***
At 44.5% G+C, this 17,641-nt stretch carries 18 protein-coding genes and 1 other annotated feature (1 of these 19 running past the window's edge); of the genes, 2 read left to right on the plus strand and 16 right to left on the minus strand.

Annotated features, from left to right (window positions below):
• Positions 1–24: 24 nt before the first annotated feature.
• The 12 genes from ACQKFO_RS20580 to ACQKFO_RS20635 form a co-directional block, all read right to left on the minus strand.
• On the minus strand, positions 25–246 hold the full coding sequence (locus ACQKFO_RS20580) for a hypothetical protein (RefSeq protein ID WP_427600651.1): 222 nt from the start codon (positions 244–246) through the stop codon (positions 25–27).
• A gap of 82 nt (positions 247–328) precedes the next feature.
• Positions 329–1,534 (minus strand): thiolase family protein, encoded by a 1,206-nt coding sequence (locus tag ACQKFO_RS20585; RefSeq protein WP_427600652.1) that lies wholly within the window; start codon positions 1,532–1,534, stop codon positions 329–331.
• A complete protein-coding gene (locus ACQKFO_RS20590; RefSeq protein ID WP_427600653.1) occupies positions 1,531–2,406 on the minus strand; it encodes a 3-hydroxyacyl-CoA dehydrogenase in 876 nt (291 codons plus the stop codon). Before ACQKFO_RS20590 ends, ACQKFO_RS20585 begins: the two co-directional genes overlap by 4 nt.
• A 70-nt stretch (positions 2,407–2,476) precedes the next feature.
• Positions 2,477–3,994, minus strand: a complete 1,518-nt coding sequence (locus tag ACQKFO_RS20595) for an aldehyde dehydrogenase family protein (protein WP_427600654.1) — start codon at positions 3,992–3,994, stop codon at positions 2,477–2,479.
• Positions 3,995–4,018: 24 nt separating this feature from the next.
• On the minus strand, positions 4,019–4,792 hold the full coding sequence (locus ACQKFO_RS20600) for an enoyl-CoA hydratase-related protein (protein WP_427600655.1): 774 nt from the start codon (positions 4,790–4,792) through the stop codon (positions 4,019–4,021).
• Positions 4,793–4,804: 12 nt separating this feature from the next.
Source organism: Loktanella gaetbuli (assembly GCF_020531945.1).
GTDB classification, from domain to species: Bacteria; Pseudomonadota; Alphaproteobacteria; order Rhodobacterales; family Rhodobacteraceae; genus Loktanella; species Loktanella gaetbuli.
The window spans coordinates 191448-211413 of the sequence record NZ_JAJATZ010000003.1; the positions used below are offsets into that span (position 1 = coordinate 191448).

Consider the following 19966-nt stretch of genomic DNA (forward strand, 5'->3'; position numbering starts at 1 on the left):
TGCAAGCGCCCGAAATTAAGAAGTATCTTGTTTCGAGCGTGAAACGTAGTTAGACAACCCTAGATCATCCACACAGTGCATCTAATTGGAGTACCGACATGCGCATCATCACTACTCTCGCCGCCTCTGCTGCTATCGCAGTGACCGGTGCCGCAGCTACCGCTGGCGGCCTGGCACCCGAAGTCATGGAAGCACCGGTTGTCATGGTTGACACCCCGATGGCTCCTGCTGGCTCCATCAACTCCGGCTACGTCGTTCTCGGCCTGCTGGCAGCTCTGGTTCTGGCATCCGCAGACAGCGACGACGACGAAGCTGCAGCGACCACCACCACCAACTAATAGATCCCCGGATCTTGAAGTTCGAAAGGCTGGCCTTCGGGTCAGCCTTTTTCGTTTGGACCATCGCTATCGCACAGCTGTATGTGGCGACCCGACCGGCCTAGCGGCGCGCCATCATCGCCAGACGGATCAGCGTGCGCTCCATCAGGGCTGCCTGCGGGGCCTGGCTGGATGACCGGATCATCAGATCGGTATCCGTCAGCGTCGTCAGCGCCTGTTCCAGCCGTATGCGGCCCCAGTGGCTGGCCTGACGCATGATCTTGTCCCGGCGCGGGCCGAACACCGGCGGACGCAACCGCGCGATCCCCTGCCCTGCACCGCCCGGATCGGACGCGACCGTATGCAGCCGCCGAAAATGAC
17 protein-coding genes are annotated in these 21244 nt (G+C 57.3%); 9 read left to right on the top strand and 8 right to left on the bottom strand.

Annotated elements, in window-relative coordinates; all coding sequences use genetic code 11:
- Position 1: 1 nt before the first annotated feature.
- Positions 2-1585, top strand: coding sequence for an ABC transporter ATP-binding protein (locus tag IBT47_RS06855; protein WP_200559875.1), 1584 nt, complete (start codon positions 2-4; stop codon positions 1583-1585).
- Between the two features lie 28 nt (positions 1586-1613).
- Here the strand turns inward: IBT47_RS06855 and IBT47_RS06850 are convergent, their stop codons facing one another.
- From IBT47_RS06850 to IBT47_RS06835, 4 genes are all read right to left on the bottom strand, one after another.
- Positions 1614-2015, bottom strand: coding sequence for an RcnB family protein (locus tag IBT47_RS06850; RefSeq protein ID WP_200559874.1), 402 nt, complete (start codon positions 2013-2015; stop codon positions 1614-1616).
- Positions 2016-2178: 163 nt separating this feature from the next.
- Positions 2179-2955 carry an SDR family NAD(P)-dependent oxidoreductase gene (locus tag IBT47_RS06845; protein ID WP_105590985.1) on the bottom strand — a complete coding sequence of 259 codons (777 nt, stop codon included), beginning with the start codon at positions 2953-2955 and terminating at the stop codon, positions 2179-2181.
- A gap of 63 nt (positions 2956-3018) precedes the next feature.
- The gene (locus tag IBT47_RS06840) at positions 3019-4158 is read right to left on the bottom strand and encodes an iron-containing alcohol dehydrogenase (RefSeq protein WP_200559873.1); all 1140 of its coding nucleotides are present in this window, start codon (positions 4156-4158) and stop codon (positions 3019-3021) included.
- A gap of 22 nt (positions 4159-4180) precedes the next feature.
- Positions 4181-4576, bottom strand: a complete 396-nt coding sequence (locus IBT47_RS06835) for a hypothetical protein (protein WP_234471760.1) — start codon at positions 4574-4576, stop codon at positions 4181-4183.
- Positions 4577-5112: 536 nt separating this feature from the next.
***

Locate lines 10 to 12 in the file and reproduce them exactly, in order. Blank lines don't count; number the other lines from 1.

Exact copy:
• Positions 2,477–3,994, minus strand: a complete 1,518-nt coding sequence (locus tag ACQKFO_RS20595) for an aldehyde dehydrogenase family protein (protein WP_427600654.1) — start codon at positions 3,992–3,994, stop codon at positions 2,477–2,479.
• Positions 3,995–4,018: 24 nt separating this feature from the next.
• On the minus strand, positions 4,019–4,792 hold the full coding sequence (locus ACQKFO_RS20600) for an enoyl-CoA hydratase-related protein (protein WP_427600655.1): 774 nt from the start codon (positions 4,790–4,792) through the stop codon (positions 4,019–4,021).